• Jealousy includes envy, wanting what other people have, or you can be filled with resentment, bitterness, or spite.
  • Anger goes from irritation to rage. You can be annoyed, mad, furious, disgusted, or spiteful. Do you see red? Maybe your anger is nothing more than displeasure or pique rather than being infuriated.
  • Sadness moves from feelings of self-pity to suffering hurt or anguish or grief. We can be wounded, upset, devastated, or simply unhappy, miserable, or gloomy. Maybe you’ve just got the blues.
  • Shame can come from disgrace or dishonor, humiliation, embarrassment, or indignity. It is closely related to guiltremorse or plain old regret.
  • On the other hand, you can be filled with love and affection, be cheerful, proud, full of optimism and joy. Are you content and happy? Hopeful? Maybe blissful, in good spirits, without a care in the world.

As you can see, there are a lot of choices when it comes to naming your emotions. Let your choice be guided by your “gut feelings.” When you feel a sense of connection with a particular word, write it down in your journal and try to elaborate on what is causing it.

Now can you answer the question: What do I feel right now?

Just pick a word. It would be nice once in a while to have words like peaceful, happy, and cheerful. But whatever the word is, be really honest about it. Don’t try to change it and don’t criticize yourself; instead, congratulate yourself for the awareness. Absolutely everything starts with awareness.

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Get Grounded for Earth Day: 7 Steps to Connect to Earth

Connect to Earth

Millions will gather together around the globe to share love and concern for our home, this beautiful planet Earth. Most of the time, we walk unconsciously over the Earth, our heads in the clouds. We are in our minds, thinking thinking thinking about all we have to do, about all the hurts we are experiencing, about how we don’t have enough, or how we aren’t enough. On this one day, we need to stop long enough to shift our awareness from who we are and what we need, to thank Earth for all she provides and to offer ourselves as helpers in the great task of repairing the world.

But first we have to repair our consciousness. After all, how can we help repair the world if we are not standing firmly upon the earth?

Often in meditation we focus upward to commune with Spirit, raising our energy up to and out the crown of the head. But to get grounded, we need to travel downward to tap into Earth’s energy.

Here are seven steps for connecting to the Earth and grounding your energy:

  1. Turn your focus to your feet. What do the soles of your feet feel like? Have they been squashed into uncomfortable shoes? Do they ache or itch? Have you massaged them, treated them with the respect they deserve? Your feet carry you everywhere. How have you thanked them?
  2. Imagine there’s a large wheel of energy, or a sphere, about 12-18 inches below your feet in the Earth. This is the doorway that allows you to receive energy from the Earth and to be supported by it. Visualize a cord of energy, like the roots of a tree, going down from the bottom of your feet and connecting to this sphere below your feet.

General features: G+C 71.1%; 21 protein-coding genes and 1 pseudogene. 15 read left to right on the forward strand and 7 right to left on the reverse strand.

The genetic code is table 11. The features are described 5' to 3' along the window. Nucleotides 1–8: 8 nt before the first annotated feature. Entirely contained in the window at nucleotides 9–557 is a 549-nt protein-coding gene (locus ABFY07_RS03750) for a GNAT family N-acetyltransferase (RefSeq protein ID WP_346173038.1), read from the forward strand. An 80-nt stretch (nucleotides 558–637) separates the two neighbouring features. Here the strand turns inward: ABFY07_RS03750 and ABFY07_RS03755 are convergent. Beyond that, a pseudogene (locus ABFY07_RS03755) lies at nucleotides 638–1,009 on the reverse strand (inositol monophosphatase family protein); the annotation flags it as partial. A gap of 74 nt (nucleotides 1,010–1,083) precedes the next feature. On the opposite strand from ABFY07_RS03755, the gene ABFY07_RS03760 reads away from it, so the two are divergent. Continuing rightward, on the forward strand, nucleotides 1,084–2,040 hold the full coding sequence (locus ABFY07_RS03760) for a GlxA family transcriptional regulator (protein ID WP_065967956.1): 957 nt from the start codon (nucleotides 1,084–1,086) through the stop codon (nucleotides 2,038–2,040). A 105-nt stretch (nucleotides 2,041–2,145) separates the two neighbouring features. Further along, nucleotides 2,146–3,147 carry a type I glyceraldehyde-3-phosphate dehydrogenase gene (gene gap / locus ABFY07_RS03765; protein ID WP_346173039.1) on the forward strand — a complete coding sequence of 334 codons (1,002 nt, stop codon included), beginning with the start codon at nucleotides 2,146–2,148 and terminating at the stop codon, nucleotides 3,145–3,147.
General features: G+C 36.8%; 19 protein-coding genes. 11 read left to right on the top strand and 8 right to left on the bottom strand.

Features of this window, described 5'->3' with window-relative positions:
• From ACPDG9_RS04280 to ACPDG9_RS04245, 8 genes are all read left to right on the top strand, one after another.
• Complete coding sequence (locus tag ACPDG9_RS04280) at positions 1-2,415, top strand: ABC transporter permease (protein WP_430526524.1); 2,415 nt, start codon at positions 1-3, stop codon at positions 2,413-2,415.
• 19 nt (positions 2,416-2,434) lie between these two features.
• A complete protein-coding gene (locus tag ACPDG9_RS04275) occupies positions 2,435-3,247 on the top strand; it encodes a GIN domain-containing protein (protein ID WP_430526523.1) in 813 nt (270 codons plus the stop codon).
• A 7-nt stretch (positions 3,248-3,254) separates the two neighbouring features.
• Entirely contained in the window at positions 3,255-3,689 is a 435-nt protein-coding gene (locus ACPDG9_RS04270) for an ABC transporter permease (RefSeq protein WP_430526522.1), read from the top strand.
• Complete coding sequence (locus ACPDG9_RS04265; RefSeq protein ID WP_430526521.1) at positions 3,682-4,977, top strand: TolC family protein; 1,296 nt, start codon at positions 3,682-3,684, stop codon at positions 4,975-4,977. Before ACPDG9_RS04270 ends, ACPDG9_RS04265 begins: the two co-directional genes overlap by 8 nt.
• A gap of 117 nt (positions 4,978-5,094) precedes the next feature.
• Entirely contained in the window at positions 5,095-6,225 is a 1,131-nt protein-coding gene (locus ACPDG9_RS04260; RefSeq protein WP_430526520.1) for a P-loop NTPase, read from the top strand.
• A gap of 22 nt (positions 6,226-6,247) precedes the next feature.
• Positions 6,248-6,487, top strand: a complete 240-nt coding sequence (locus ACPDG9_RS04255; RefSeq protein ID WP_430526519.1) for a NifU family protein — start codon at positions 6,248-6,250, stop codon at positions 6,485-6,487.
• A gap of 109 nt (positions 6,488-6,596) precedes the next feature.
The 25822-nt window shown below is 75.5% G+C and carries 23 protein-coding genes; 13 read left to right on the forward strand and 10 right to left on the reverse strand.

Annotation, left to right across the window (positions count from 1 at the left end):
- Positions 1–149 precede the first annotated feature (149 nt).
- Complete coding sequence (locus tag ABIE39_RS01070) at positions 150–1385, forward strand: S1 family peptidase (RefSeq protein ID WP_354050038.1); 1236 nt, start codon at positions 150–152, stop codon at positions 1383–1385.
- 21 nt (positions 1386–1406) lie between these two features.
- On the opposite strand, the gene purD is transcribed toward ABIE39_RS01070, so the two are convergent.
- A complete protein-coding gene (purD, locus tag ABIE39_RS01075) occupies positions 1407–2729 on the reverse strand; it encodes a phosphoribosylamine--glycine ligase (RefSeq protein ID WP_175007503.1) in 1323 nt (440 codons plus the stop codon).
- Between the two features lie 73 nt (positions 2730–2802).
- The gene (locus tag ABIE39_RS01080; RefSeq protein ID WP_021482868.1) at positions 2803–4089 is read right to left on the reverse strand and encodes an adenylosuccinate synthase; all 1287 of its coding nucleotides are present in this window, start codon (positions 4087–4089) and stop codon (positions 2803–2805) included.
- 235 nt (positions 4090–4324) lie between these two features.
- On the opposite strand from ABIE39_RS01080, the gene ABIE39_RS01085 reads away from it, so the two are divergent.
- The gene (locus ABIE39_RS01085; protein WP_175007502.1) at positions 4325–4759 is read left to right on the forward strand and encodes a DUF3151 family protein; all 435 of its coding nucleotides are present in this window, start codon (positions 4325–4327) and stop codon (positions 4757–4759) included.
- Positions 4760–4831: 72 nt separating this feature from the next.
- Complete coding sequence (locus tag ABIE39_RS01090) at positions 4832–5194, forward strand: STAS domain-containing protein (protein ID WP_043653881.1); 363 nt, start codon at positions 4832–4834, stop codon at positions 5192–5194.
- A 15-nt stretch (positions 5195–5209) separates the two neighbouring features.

3. Feel your connection to the earth. Ask Mother Earth to help you stay grounded and stable. Honor her. Promise to help her by remembering to water your plants, pet the cat, admire the sunset, listening to the messages she sends to you through the natural world. Remember the feeling of this space, and tune into it whenever you get ungrounded, anxious, too much in your head.
  4. Breathe in gently and feel your feet becoming more and more connected to the earth. You are a tree, a tree of life. You are grounded through your roots into the earth, which send sends strengthening, grounding energy up through the roots to nourish you. Feel the flow of energy going upward into your legs, thighs, hips.
  5. Release any heaviness or pain from your fingers, arms, shoulders and neck. Let a beautiful green energy fill you as it flows from the earth below your feet and into the planet’s ecosystem, out beyond the planet into the solar system, and throughout the multitude of universes.
  6. Gently pull your attention inward and come into your heart. You are home. Home in your body. Home on the earth. Feel great gratitude for being allowed to live upon the earth. For the shelter, warmth, and security you feel as you are held in the womb of the earth, strong and safe.
  7. Thank the earth for the land you live upon, for being allowed to steward life upon the earth. Thank the earth for its wisdom and the joy it brings humanity. For the daisy’s sparkling smile, the orchid’s elegance, the thorn’s fierce defense of its environment.

We go into the darkness of the earth, its rich depths, to reconnect with the parts of ourselves we have tried to hide. Now that we have our roots planted in this nourishing earth, now that we are stable in our grounding, we can acknowledge what we have tried to hide, to ignore, to pretend wasn’t who we are.

We are light and dark, yin and yang, earth and sky, male and female. We are one with it all. The polarities merge. There is only One. There is no more fear. We are whole, and holy. From this place of Oneness, we are now ready to repair the world.

May every day be Earth Day.

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Weighing in on Journaling

Journaling

Either for health reasons or for sheer vanity, or a little of both, losing weight is always an issue for millions of women and men. In the U.S. today, a shocking 63.1 percent of adults are either overweight or obese, with a third being overweight and a quarter being obese. That’s an awful lot of people who have to lose weight.